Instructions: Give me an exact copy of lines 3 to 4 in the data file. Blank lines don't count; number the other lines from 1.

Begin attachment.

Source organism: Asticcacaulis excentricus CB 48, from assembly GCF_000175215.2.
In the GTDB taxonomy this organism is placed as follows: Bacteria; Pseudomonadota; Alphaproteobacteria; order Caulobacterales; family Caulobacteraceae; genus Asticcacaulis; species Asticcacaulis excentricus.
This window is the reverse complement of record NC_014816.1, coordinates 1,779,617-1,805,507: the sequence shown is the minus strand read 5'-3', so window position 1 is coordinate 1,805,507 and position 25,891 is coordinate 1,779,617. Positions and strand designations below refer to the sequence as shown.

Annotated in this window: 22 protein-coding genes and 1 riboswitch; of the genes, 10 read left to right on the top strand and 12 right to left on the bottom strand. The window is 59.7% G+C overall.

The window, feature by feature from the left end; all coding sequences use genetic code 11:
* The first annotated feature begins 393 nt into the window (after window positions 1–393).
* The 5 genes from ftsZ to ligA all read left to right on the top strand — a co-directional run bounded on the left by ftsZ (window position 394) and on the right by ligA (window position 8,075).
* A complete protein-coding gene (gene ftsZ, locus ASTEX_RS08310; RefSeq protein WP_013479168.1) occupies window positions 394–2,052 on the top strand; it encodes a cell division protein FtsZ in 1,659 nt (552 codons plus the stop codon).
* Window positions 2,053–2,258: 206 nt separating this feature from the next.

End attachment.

This window is the reverse complement of record NC_014816.1, coordinates 1,779,617-1,805,507: the sequence shown is the minus strand read 5'-3', so window position 1 is coordinate 1,805,507 and position 25,891 is coordinate 1,779,617. Positions and strand designations below refer to the sequence as shown.

Annotated in this window: 22 protein-coding genes and 1 riboswitch; of the genes, 10 read left to right on the top strand and 12 right to left on the bottom strand. The window is 59.7% G+C overall.